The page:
I ran my first mile this week, without stopping to rest. I did it in around 9.5 minutes. I know, one mile may not seem like much, but I have had a huge internal block around running for many years, and 2017, I decided, was the year to figure out what this obstacle was about. The self-defeating loop in my mind went something like this:
“You should be a fit enough person to go running, but you aren’t. Your cardio-vascular system is weak, so don’t try running because you will fail immediately and everyone will know that you’re out of shape.”
Once I had articulated all of this (and more) in my journal, I saw that I had a shame pattern around being “out of shape,” with my standard being, basically, a trained athlete. So if I couldn’t run like a trained athlete, I was a failure. Where did this standard come from? I don’t know. Blame the media. The idea of running also brought up unexpected self-consciousness around my body image. As a life-long dancer, I have worked through many insecurities over the years, gradually accepting and embracing what my body can and cannot do, how it looks and doesn’t look, what kinds of clothes and costumes I feel strong and free wearing. But running tripped me up. I felt unattractive and overweight, even though I normally feel confident in my body.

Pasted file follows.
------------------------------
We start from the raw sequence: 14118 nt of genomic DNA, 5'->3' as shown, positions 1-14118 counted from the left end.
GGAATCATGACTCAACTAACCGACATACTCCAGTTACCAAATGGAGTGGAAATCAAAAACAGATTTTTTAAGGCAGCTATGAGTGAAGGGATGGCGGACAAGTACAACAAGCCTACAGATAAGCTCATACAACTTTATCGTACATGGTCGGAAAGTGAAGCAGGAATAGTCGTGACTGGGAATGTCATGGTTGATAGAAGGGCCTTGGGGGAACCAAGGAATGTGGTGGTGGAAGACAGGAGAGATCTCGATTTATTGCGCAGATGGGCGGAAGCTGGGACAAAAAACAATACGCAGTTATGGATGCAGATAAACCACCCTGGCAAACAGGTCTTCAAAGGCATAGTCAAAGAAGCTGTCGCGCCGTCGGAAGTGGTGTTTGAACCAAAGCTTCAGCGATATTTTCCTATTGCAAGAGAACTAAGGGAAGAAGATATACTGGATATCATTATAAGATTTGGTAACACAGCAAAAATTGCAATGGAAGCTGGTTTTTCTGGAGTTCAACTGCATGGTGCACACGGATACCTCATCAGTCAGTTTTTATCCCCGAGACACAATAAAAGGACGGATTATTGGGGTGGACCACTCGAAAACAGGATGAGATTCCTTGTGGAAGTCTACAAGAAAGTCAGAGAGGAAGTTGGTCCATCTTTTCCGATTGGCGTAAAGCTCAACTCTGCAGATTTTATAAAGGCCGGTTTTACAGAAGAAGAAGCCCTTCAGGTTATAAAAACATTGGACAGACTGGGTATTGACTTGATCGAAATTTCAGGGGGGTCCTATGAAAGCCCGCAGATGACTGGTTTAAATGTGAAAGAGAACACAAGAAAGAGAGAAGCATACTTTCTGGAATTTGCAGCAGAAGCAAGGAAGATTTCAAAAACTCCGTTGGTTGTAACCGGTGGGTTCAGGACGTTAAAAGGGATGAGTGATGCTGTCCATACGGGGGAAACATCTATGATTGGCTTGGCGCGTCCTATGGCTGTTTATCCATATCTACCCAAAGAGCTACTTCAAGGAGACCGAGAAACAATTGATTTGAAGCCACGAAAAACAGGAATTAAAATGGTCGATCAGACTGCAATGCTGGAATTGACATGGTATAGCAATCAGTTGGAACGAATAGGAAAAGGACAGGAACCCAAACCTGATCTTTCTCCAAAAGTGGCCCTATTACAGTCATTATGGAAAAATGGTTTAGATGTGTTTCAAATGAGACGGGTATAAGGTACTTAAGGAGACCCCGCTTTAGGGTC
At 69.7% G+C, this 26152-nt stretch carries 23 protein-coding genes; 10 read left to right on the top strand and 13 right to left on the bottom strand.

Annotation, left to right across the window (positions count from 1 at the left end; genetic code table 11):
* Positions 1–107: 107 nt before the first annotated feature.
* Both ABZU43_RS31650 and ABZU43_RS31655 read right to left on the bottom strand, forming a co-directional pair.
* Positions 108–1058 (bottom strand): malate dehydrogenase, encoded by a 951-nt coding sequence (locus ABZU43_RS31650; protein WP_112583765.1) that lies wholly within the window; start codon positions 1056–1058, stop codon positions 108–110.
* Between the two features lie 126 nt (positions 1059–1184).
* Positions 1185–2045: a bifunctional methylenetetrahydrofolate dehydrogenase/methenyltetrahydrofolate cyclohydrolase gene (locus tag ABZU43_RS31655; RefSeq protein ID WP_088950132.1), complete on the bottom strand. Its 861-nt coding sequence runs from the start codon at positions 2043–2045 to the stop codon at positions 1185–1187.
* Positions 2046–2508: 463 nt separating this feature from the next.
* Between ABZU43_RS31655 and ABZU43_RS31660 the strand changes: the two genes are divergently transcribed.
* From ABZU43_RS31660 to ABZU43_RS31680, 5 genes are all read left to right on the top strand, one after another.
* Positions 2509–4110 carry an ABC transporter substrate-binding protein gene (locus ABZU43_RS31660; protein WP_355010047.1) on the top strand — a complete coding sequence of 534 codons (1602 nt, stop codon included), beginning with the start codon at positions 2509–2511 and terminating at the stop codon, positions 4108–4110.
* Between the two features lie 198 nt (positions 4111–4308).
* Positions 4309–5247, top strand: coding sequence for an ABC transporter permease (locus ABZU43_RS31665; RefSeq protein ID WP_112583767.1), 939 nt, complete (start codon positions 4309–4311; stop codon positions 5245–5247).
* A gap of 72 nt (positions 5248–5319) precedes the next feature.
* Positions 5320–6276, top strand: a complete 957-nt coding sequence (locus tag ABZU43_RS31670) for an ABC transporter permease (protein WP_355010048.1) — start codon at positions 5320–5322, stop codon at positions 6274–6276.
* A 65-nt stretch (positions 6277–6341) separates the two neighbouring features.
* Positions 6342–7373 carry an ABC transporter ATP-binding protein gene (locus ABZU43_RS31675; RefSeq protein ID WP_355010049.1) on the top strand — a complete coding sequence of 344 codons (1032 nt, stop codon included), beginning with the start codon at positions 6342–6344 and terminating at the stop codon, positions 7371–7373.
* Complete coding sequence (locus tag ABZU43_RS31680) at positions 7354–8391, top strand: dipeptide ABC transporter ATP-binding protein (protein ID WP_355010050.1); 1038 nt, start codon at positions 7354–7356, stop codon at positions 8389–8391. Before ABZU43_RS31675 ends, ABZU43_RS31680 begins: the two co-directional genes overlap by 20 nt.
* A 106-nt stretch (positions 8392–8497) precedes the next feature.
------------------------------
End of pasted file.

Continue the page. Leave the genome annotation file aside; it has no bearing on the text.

Naming this shame pattern on paper was emotionally uncomfortable. It felt terrible to have those feelings in me and to know that I had held onto them for so long. The closer I got to the idea of running, the stronger the feelings of shame. But because I work as a life coach now, I couldn't ignore this – I knew that these feelings were not going anywhere until I moved them through my body, until I literally ran them out of my system. Conveniently, there was an old pair of Nike’s in the back of the closet. I still needed help though, to get out the door wearing them.